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Author Topic: Help refresh my word clock knowledge  (Read 1909 times)

kristianjohnsen

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Help refresh my word clock knowledge
« on: April 03, 2015, 05:37:40 pm »

Recently, I was at an event where a Blue Ray player was unexpectedly introcuced last minute. 

The player only had a HDMI output and a digital audio output labelled "coax" (RCA-style connector).

The mixer was a Yamaha DM 2000.

Fully expecting it not to work, I connected the "coax" output to a free SPDIF input of the desk.  It worked just fine and I received a stereo signal to the two input channels I had the SPDIF-connector patched to.

Can anyone explain to me why there is no need for the Blue Ray player to be "synced" by the desk?

Going off of my old knowledge I was thinking the Blue Ray must be clocking the desk, but there were no issues switching the Blue Ray on and off.

Also, the way this mixer is set up it automatically clocks off a Dante card in YGDAI slot 1, regardless of whether the mixer is used with a Dante network or not (wich it wasn't on this gig).  The desk stayed clocked like this both with or without the Blue Ray player connected.
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Mac Kerr

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Re: Help refresh my word clock knowledge
« Reply #1 on: April 03, 2015, 06:02:38 pm »

Fully expecting it not to work, I connected the "coax" output to a free SPDIF input of the desk.  It worked just fine and I received a stereo signal to the two input channels I had the SPDIF-connector patched to.

Can anyone explain to me why there is no need for the Blue Ray player to be "synced" by the desk?

It is possible that the sample rate converter was turned on for that digital input. SRC is available on all 3 built in digital inputs, but it is not always turned on.

Mac
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kristianjohnsen

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Re: Help refresh my word clock knowledge
« Reply #2 on: April 03, 2015, 06:18:05 pm »

It is possible that the sample rate converter was turned on for that digital input. SRC is available on all 3 built in digital inputs, but it is not always turned on.

Mac

That sounds very likely, thanks!
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Luke Geis

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Re: Help refresh my word clock knowledge
« Reply #3 on: April 03, 2015, 06:35:15 pm »

I think you just got lucky on two parts. One was that the SPDIF was on and two was that the SPDIF on the desk was set for 44.1khz. that the player was likely broadcasting in.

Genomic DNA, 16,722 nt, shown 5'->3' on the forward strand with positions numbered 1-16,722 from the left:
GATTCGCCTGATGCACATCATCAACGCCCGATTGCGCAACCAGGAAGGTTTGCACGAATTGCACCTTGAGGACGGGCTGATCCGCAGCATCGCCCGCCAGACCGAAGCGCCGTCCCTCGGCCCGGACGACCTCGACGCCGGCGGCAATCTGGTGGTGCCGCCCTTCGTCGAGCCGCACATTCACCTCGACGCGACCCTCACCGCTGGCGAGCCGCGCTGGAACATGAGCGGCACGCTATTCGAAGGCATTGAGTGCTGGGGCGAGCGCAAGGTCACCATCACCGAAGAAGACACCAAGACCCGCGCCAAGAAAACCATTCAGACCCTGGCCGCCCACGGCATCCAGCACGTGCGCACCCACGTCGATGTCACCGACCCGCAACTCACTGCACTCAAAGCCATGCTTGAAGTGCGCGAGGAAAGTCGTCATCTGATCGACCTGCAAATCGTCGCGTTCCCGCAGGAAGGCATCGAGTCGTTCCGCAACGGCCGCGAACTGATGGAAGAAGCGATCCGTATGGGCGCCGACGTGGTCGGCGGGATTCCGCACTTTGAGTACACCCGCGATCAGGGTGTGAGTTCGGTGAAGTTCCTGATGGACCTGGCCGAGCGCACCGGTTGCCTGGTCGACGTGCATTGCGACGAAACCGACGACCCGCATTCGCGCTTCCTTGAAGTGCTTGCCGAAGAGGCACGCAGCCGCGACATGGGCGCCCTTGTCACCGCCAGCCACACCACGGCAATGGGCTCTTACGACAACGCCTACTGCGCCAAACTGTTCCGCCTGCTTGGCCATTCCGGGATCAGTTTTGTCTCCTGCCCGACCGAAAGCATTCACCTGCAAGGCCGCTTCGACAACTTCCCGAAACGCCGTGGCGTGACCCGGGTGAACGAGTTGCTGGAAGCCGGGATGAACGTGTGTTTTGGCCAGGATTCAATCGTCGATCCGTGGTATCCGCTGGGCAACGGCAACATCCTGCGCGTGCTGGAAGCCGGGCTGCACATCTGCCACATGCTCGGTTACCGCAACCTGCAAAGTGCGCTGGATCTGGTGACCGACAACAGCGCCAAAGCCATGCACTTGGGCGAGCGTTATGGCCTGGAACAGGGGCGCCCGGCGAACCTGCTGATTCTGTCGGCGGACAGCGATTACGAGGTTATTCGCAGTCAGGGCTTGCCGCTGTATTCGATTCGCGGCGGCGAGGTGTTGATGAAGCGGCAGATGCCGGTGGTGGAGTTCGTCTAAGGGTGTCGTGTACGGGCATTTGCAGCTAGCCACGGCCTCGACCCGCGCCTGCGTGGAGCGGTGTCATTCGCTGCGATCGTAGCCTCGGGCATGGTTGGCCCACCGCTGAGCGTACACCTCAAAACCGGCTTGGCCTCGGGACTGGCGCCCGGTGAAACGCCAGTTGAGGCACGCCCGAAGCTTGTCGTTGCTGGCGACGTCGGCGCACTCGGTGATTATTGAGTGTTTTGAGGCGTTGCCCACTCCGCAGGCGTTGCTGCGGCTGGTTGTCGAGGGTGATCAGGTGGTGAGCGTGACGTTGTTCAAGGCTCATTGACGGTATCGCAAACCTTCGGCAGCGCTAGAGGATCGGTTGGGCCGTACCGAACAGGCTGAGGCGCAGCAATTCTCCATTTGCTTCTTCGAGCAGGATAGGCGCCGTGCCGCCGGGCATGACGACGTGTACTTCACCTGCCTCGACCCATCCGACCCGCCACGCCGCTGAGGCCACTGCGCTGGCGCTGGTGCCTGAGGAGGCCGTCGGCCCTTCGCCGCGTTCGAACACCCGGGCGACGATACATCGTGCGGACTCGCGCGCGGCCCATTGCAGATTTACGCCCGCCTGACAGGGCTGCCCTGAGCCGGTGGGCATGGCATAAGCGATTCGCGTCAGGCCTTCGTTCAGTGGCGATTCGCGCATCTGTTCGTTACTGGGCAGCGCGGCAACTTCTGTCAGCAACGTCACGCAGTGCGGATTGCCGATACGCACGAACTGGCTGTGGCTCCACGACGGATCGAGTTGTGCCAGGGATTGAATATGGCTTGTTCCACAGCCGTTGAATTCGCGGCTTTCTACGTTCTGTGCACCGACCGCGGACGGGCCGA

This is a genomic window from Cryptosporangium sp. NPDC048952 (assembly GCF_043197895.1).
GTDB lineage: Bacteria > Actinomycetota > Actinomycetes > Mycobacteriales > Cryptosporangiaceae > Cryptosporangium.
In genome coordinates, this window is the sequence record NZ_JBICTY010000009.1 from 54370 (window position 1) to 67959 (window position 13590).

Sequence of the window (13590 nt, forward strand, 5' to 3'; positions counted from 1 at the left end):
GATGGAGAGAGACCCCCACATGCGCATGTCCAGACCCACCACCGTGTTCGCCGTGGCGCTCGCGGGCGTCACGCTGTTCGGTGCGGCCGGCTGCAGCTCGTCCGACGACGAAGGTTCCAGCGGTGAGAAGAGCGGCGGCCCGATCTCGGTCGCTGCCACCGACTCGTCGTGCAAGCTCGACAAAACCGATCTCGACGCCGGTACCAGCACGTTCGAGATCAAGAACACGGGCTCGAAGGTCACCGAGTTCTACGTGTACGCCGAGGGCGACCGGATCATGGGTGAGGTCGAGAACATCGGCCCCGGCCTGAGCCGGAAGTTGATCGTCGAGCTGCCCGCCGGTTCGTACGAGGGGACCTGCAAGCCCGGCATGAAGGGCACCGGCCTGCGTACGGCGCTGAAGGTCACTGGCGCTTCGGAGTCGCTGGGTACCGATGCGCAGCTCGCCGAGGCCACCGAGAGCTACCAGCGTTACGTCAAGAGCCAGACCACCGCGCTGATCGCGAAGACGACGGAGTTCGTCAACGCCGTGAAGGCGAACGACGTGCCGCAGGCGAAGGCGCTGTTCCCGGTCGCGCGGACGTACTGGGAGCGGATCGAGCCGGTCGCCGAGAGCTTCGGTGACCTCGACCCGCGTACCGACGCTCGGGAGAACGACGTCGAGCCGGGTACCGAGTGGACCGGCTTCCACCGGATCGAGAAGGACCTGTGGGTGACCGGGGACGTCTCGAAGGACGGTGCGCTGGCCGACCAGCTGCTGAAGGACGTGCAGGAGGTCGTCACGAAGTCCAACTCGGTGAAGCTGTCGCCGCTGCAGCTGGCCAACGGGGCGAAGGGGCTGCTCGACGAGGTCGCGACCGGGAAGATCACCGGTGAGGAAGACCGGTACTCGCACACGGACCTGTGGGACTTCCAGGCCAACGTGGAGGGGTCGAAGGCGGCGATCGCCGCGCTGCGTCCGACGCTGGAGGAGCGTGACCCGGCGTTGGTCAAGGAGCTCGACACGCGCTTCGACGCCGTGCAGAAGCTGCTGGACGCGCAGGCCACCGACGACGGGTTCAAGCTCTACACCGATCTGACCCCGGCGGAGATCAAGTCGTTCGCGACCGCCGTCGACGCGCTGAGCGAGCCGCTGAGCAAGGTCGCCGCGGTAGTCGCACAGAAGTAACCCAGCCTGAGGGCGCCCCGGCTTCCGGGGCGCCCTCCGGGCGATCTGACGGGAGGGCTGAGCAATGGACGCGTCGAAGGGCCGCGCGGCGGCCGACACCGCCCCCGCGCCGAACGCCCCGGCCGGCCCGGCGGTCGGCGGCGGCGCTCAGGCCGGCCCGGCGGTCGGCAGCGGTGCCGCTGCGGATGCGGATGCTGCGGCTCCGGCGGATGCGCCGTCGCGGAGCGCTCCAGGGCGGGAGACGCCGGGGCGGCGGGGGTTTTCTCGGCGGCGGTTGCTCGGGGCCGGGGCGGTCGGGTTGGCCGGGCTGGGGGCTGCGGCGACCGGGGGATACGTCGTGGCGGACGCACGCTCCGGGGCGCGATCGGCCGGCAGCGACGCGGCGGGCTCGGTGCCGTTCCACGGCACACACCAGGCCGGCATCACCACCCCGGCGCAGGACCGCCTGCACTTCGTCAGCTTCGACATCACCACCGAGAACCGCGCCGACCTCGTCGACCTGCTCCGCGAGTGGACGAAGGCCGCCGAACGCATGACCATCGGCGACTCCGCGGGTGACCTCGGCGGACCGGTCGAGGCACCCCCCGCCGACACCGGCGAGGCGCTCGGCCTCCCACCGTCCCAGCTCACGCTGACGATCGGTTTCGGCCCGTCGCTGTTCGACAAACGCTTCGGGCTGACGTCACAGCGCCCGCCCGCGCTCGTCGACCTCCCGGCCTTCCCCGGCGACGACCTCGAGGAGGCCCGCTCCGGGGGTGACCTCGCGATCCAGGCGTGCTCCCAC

But that does not mean they were synced. The info will still send and the mixer will play it, but if not synced there is possibility for clicks and pops to occur. The only way to know if they are synced is to look in the menu of the desk and observe the SPDIF settings. It should tell you if they are synced or not and what the clock setting is.

Usually digital outs on external devises like the blue ray player are meant to be the clock source. That is to say that if you set the blue ray player as your clock source and set the desk to sync to it, then it will work as it's supposed to. Not all external devises with digital outs can be set to be a slave, or sync to another source. This is not always ideal as now all the clocking in your desk is based on the blue ray player. Which means instead of only the 2 channels from the blue ray player clicking and popping, the other 16+ channels will click and pop instead if sync is lost.

I don't know if that made sense so I will bullet point it.

1. There can only be one clock source.

2. Most devises like CD players, blue ray players and other digital media devises will only function as the clock source and will not slave.

3. As long as the frequency between the two devises are the same, information will pass, but if not synced, the slave devise information can have clicks and pops.

4. If you set your desk as the slave and it loses sync to the master, you will have clicks and pops on all channels in the desk.

5. The two data rates are 44.1khz. and 48khz. Most media devices ( like the ones mentioned above ) are set for 44.1khz, but some can be changed or are set to the higher rate.
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I don't understand how you can't hear yourself

Lee Buckalew

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Re: Help refresh my word clock knowledge
« Reply #4 on: April 04, 2015, 11:08:25 am »

I think you just got lucky on two parts. One was that the SPDIF was on and two was that the SPDIF on the desk was set for 44.1khz. that the player was likely broadcasting in.

5. The two data rates are 44.1khz. and 48khz. Most media devices ( like the ones mentioned above ) are set for 44.1khz, but some can be changed or are set to the higher rate.

Ummmm, no.
BLU-Ray has possible sample rates of 48kHz, 96kHz, 192kHz with bit depths of 16, 20, and 24 possible.
DVD is 48kHz, 24 bit.
CD is 44.1kHz, 16 bit.
These do not take into account the other formats like, SACD, DVD-AUDIO, etc.

Read Mac's comment, most likely the SRC was engaged for those digital inputs.

I can have as many clocks as I want if I Sample Rate Convert. 

SPDIF and AES-3 differ primarily in one bit in the channel status frame and this makes them able to be interconnected in many, but not all, situations as long as the voltage requirements are present and the other digital needs (clocking and such) are within the required limits.

Check out this write up at Rane.
http://www.rane.com/note149.html


Lee
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Lee Buckalew
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Re: Help refresh my word clock knowledge
« Reply #4 on: April 04, 2015, 11:08:25 am »


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